Support for LGBTQIA+ young people with cancer
In this blog, Social Care Practitioner Laura Rohdich discusses the kinds of discrimination LGBTQIA+ young people can face in cancer care and shares useful resources for support.
How can being LGBTQIA+ affect your cancer experience?
No young person facing cancer should experience discrimination because of who they are. Unfortunately, research has shown that this does sometimes happen to young people in the LGBTQIA+ community.
I use the acronym LGBTQIA+ (lesbian, gay, bisexual, transgender, queer/questioning, intersex, asexual and other identities) to describe lots of people in this article, and it’s really important to acknowledge that this covers a varied group of people who have a diverse range of challenges and differing needs.
From screening to treatment, communication, post-treatment, and even in end of life care, all LGBTQIA+ people and those who love them can face discrimination from cancer services.
Don’t just take my word for it – here are some stats from people who’ve done the research (references at the end of this article):
- LGBTQIA+ people are less likely to attend cancer healthcare screenings (like cervical or prostate screenings) or seek health advice due to fear of prejudice. This could mean that they are diagnosed later, and have more advanced cancer when they’re diagnosed.
- LGBTQIA+ people are less likely than heterosexual/cisgender people with cancer to report that they were told sensitively that they had cancer.
- 44% of adolescent and young adult LGBTQIA+ cancer patients said they had experienced discrimination of some form during their treatment.
- LGBTQIA+ patients are less likely than straight/cisgender people to say they believe that hospital staff always did everything they could to control their pain.
- LGBTQIA+ patients and carers report persistent insensitive behaviour regarding their home and family life and status of partners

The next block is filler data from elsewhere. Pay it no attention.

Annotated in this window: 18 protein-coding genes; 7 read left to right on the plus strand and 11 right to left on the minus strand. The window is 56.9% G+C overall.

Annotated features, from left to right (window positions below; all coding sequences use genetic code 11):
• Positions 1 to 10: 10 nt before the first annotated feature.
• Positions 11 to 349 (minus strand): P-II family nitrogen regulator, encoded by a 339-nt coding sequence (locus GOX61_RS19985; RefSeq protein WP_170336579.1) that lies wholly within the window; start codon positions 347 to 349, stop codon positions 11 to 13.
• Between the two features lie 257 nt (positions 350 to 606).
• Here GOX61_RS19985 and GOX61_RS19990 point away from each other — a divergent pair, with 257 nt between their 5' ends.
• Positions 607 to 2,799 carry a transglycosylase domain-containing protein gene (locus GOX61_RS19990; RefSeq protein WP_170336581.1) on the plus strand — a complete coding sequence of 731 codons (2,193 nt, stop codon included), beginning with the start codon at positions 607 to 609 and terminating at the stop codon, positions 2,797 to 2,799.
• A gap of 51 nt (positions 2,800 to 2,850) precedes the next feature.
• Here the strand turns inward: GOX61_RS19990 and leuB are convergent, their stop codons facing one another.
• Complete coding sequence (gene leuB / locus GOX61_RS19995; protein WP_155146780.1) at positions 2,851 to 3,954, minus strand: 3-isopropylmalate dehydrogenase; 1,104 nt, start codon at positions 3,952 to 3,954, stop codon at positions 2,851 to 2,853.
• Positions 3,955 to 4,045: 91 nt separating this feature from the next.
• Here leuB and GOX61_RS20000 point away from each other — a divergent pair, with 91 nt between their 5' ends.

- LBGTQIA+ patients were less likely to have advanced care planning or legal issues addressed towards the end of their lives, and their partners were less likely to receive bereavement support.
- While healthcare staff generally feel comfortable treating LGBTQIA+ patients, their knowledge is low particularly when it comes to trans and gender-diverse patients.
Most of these statistics are about older cancer patients. When specifically looking at young people who are LGBTQIA+ and their experiences of cancer care, there is so little research it is disappointing and worrying in equal measure.
Part of the reason for this is because historically when scientists and researchers have looked at huge healthcare datasets, information about gender identity and sexual orientation has not been included. Thankfully the UK is making steps to address this data gap.
What should I do if I experience discrimination?
If you feel you’re being discriminated against because of your sexuality or gender identity, a good first step is to talk to someone from your healthcare team (if you feel comfortable doing so). They may not have realised that there’s a problem and will appreciate your feedback.
If this doesn’t help, you could talk to the service at your hospital that helps patients resolve concerns:
- Patient Advice and Liaison Service (PALS) in England and Wales
- Patient Advice and Support Service (PASS) in Scotland
- Your local health and social care trust’s complaints manager in Northern Ireland.
You could also contact a support service for advice. Our support team are happy to help, or you could contact one of the organisations in the ‘support resources’ section below.
If you’re a young LGBTQIA+ person with cancer (or you love somebody who is), there is a growing body of useful and inclusive resources and support networks out there. Click the arrows below to find out more.